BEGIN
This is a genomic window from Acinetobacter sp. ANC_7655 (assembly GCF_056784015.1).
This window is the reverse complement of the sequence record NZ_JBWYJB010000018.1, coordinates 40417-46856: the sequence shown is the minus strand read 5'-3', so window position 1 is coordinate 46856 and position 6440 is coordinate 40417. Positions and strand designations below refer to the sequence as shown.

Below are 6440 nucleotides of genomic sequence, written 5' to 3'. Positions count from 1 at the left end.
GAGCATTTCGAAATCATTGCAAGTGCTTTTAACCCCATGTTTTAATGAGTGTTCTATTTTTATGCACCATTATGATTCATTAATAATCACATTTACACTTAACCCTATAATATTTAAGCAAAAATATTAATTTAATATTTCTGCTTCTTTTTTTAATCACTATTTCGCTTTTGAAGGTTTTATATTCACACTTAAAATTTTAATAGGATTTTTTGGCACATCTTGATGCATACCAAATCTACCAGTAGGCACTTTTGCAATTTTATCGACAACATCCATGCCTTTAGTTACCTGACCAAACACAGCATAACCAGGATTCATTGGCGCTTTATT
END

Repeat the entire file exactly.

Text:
This is a genomic window from Acinetobacter sp. ANC_7655 (assembly GCF_056784015.1).
This window is the reverse complement of the sequence record NZ_JBWYJB010000018.1, coordinates 40417-46856: the sequence shown is the minus strand read 5'-3', so window position 1 is coordinate 46856 and position 6440 is coordinate 40417. Positions and strand designations below refer to the sequence as shown.

Below are 6440 nucleotides of genomic sequence, written 5' to 3'. Positions count from 1 at the left end.
GAGCATTTCGAAATCATTGCAAGTGCTTTTAACCCCATGTTTTAATGAGTGTTCTATTTTTATGCACCATTATGATTCATTAATAATCACATTTACACTTAACCCTATAATATTTAAGCAAAAATATTAATTTAATATTTCTGCTTCTTTTTTTAATCACTATTTCGCTTTTGAAGGTTTTATATTCACACTTAAAATTTTAATAGGATTTTTTGGCACATCTTGATGCATACCAAATCTACCAGTAGGCACTTTTGCAATTTTATCGACAACATCCATGCCTTTAGTTACCTGACCAAACACAGCATAACCAGGATTCATTGGCGCTTTATT